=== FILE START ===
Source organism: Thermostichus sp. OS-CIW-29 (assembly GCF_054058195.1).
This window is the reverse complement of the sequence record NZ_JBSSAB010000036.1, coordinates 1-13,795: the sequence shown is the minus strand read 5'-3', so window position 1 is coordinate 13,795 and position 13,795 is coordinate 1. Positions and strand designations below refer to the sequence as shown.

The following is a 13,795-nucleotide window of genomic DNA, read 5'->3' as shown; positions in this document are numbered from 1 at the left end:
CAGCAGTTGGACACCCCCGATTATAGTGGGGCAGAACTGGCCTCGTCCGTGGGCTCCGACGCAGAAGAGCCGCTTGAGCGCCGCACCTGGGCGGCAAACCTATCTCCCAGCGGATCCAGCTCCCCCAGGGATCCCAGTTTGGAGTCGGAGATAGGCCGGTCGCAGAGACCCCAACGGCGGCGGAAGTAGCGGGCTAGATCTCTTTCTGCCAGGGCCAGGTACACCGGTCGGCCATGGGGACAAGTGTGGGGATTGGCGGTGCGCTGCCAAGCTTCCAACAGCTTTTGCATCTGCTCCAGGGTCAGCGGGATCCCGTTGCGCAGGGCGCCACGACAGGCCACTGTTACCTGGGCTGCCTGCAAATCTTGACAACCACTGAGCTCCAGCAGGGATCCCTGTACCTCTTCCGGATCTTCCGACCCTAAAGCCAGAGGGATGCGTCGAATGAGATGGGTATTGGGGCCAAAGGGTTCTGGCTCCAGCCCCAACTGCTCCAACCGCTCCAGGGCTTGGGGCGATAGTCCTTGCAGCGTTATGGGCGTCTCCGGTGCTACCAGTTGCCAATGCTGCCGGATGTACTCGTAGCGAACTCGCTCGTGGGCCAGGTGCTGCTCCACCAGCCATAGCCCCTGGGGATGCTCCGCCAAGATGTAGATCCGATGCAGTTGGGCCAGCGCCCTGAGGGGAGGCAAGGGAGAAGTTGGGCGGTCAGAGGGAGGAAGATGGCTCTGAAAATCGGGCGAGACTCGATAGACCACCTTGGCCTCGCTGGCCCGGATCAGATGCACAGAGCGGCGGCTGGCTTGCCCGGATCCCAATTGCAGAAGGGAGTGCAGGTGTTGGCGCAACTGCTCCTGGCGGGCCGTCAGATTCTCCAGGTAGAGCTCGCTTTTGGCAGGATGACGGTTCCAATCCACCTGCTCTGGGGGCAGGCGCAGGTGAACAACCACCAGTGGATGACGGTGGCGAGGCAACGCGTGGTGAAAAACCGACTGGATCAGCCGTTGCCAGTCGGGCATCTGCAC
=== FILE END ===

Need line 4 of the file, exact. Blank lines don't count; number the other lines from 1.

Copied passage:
CAGCAGTTGGACACCCCCGATTATAGTGGGGCAGAACTGGCCTCGTCCGTGGGCTCCGACGCAGAAGAGCCGCTTGAGCGCCGCACCTGGGCGGCAAACCTATCTCCCAGCGGATCCAGCTCCCCCAGGGATCCCAGTTTGGAGTCGGAGATAGGCCGGTCGCAGAGACCCCAACGGCGGCGGAAGTAGCGGGCTAGATCTCTTTCTGCCAGGGCCAGGTACACCGGTCGGCCATGGGGACAAGTGTGGGGATTGGCGGTGCGCTGCCAAGCTTCCAACAGCTTTTGCATCTGCTCCAGGGTCAGCGGGATCCCGTTGCGCAGGGCGCCACGACAGGCCACTGTTACCTGGGCTGCCTGCAAATCTTGACAACCACTGAGCTCCAGCAGGGATCCCTGTACCTCTTCCGGATCTTCCGACCCTAAAGCCAGAGGGATGCGTCGAATGAGATGGGTATTGGGGCCAAAGGGTTCTGGCTCCAGCCCCAACTGCTCCAACCGCTCCAGGGCTTGGGGCGATAGTCCTTGCAGCGTTATGGGCGTCTCCGGTGCTACCAGTTGCCAATGCTGCCGGATGTACTCGTAGCGAACTCGCTCGTGGGCCAGGTGCTGCTCCACCAGCCATAGCCCCTGGGGATGCTCCGCCAAGATGTAGATCCGATGCAGTTGGGCCAGCGCCCTGAGGGGAGGCAAGGGAGAAGTTGGGCGGTCAGAGGGAGGAAGATGGCTCTGAAAATCGGGCGAGACTCGATAGACCACCTTGGCCTCGCTGGCCCGGATCAGATGCACAGAGCGGCGGCTGGCTTGCCCGGATCCCAATTGCAGAAGGGAGTGCAGGTGTTGGCGCAACTGCTCCTGGCGGGCCGTCAGATTCTCCAGGTAGAGCTCGCTTTTGGCAGGATGACGGTTCCAATCCACCTGCTCTGGGGGCAGGCGCAGGTGAACAACCACCAGTGGATGACGGTGGCGAGGCAACGCGTGGTGAAAAACCGACTGGATCAGCCGTTGCCAGTCGGGCATCTGCAC